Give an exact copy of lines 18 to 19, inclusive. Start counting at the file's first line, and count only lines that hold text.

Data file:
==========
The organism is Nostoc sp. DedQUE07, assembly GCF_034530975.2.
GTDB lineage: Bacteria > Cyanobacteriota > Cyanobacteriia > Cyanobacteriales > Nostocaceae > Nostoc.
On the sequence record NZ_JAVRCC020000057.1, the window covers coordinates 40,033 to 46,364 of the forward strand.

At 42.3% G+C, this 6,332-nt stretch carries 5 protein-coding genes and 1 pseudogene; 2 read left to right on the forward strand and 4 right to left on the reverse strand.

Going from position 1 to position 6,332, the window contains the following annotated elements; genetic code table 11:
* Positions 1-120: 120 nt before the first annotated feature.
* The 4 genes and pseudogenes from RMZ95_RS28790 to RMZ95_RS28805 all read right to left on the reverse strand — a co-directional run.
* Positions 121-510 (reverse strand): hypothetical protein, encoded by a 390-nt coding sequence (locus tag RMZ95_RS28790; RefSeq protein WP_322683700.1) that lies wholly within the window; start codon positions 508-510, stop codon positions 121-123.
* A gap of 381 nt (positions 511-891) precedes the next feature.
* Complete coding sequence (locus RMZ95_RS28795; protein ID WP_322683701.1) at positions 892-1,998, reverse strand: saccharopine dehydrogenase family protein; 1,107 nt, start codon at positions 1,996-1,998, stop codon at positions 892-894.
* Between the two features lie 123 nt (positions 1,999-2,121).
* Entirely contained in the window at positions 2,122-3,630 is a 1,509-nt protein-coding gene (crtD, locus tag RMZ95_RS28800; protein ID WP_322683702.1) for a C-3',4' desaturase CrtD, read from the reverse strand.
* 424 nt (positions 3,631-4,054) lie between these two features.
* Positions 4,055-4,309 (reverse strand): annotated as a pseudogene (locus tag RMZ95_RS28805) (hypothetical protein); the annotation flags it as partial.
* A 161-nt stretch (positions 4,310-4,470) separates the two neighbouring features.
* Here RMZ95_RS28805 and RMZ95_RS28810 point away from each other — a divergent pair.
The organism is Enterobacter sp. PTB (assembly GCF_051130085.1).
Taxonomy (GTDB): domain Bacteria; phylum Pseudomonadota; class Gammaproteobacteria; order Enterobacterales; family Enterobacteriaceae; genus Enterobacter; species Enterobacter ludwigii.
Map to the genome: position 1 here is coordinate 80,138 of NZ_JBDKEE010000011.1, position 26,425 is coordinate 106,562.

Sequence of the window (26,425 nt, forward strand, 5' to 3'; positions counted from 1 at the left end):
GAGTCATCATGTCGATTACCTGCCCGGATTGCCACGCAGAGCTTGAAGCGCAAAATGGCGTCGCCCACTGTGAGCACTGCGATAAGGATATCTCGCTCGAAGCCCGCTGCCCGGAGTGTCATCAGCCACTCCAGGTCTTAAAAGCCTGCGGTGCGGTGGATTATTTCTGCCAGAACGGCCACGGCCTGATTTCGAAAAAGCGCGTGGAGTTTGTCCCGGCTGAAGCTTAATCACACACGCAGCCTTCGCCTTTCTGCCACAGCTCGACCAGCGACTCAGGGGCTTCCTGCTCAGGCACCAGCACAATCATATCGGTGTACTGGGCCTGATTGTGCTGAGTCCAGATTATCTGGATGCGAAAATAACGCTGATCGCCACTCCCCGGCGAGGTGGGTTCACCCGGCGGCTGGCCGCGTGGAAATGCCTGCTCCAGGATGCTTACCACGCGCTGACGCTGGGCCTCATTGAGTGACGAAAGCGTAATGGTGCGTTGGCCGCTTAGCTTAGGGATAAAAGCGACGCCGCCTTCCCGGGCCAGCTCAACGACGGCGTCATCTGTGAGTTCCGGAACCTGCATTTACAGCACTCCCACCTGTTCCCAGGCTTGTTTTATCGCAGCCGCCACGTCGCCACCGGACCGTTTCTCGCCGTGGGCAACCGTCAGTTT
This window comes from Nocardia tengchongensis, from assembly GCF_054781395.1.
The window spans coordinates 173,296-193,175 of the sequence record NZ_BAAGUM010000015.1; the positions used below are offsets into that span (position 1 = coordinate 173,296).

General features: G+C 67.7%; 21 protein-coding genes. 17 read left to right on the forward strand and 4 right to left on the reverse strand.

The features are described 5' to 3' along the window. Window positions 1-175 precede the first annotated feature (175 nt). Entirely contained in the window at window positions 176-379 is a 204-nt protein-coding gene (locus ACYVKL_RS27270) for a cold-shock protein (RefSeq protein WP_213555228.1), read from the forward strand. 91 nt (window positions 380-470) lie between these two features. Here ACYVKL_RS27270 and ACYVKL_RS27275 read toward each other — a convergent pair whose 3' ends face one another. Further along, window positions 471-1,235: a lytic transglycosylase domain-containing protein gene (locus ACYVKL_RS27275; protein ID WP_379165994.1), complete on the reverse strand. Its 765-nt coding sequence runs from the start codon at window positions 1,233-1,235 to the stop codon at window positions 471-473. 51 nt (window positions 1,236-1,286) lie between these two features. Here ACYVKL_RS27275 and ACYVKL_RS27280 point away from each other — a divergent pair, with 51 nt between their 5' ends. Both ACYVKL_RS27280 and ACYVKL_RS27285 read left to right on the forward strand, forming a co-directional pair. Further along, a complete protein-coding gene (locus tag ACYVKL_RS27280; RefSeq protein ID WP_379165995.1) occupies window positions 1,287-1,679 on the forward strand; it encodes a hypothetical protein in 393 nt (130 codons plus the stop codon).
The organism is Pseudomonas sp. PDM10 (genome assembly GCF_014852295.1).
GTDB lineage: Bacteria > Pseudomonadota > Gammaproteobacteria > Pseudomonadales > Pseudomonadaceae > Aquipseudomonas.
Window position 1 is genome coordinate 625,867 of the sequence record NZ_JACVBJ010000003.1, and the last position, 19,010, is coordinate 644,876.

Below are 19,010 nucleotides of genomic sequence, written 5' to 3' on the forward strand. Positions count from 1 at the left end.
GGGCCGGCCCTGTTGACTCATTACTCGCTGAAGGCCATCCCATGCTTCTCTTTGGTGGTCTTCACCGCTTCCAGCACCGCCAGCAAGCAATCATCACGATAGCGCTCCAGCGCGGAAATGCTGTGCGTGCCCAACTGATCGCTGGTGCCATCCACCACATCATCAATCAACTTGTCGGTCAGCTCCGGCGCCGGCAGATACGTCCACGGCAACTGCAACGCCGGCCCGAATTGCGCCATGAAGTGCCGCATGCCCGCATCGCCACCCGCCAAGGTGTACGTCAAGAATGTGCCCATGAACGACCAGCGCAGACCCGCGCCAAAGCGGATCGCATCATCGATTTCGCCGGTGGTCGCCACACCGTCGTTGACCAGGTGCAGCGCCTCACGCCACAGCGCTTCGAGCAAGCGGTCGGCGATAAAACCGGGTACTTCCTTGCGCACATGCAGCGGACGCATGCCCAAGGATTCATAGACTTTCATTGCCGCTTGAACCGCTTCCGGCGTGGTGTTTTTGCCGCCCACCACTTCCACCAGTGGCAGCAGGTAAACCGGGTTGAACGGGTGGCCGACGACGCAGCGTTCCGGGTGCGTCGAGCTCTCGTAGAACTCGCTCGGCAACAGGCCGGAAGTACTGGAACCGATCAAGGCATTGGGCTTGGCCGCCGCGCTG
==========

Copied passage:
Taxonomy (GTDB): domain Bacteria; phylum Pseudomonadota; class Gammaproteobacteria; order Enterobacterales; family Enterobacteriaceae; genus Enterobacter; species Enterobacter ludwigii.
Map to the genome: position 1 here is coordinate 80,138 of NZ_JBDKEE010000011.1, position 26,425 is coordinate 106,562.